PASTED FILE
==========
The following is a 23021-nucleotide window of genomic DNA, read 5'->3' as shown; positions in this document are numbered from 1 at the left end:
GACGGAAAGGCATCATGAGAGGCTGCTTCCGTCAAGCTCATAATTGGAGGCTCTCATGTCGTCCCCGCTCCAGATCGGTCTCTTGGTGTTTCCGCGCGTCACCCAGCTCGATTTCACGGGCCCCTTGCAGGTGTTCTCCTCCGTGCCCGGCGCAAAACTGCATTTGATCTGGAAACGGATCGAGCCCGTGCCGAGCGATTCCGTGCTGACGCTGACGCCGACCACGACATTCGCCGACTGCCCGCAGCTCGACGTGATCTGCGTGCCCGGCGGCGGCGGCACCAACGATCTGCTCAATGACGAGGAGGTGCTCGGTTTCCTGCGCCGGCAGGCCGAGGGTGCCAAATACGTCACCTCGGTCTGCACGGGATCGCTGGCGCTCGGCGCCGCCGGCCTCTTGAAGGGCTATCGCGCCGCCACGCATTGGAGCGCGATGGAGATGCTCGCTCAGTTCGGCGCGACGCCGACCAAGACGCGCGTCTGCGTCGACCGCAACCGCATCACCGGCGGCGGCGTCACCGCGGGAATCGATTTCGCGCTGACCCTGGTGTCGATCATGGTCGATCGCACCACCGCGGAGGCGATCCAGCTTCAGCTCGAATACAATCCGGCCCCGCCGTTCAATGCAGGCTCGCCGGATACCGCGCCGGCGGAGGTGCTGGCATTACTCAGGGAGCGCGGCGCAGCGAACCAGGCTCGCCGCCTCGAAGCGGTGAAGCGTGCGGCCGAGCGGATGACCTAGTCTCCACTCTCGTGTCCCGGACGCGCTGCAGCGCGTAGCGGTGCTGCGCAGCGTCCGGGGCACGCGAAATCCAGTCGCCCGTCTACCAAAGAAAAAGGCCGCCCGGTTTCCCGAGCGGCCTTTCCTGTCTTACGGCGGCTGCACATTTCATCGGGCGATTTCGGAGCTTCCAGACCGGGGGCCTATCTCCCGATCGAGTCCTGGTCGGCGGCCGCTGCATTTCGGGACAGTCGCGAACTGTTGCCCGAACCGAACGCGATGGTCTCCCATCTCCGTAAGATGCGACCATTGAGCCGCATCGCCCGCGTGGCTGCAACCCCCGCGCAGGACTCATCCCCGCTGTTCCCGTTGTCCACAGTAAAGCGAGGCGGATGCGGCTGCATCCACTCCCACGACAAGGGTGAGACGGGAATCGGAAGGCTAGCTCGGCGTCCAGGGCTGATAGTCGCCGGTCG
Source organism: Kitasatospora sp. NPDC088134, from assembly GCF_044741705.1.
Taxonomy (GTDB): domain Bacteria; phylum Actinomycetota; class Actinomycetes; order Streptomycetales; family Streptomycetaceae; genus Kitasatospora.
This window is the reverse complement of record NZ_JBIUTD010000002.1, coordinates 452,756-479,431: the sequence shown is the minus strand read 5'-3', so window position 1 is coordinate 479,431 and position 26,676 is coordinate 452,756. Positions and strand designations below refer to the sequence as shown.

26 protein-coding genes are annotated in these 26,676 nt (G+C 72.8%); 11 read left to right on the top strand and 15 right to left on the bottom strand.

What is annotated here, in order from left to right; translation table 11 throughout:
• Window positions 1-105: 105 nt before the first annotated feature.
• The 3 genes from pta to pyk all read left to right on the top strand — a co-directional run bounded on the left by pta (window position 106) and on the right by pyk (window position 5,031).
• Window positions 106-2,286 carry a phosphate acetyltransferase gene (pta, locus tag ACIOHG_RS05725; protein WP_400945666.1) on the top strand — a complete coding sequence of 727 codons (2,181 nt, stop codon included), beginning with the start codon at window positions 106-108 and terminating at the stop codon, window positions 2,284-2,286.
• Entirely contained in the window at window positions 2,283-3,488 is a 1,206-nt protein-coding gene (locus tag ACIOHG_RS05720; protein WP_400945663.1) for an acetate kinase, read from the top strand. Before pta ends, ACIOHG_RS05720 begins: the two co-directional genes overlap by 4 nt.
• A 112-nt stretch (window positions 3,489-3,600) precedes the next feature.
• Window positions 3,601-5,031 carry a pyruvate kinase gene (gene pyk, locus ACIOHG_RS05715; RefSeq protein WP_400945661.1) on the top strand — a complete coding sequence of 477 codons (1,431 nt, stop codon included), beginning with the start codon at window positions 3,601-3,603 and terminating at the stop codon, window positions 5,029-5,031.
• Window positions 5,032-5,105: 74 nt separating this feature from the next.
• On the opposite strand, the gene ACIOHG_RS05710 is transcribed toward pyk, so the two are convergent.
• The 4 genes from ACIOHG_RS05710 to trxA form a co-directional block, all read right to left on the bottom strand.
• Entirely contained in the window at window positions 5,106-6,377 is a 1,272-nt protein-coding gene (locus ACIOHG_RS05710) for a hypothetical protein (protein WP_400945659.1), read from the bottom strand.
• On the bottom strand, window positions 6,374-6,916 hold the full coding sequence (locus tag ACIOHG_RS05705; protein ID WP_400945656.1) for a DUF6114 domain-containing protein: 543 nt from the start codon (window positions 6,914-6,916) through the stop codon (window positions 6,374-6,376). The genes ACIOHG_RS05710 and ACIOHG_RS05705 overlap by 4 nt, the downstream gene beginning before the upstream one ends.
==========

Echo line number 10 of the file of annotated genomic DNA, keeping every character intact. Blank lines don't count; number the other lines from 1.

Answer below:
• Window positions 106-2,286 carry a phosphate acetyltransferase gene (pta, locus tag ACIOHG_RS05725; protein WP_400945666.1) on the top strand — a complete coding sequence of 727 codons (2,181 nt, stop codon included), beginning with the start codon at window positions 106-108 and terminating at the stop codon, window positions 2,284-2,286.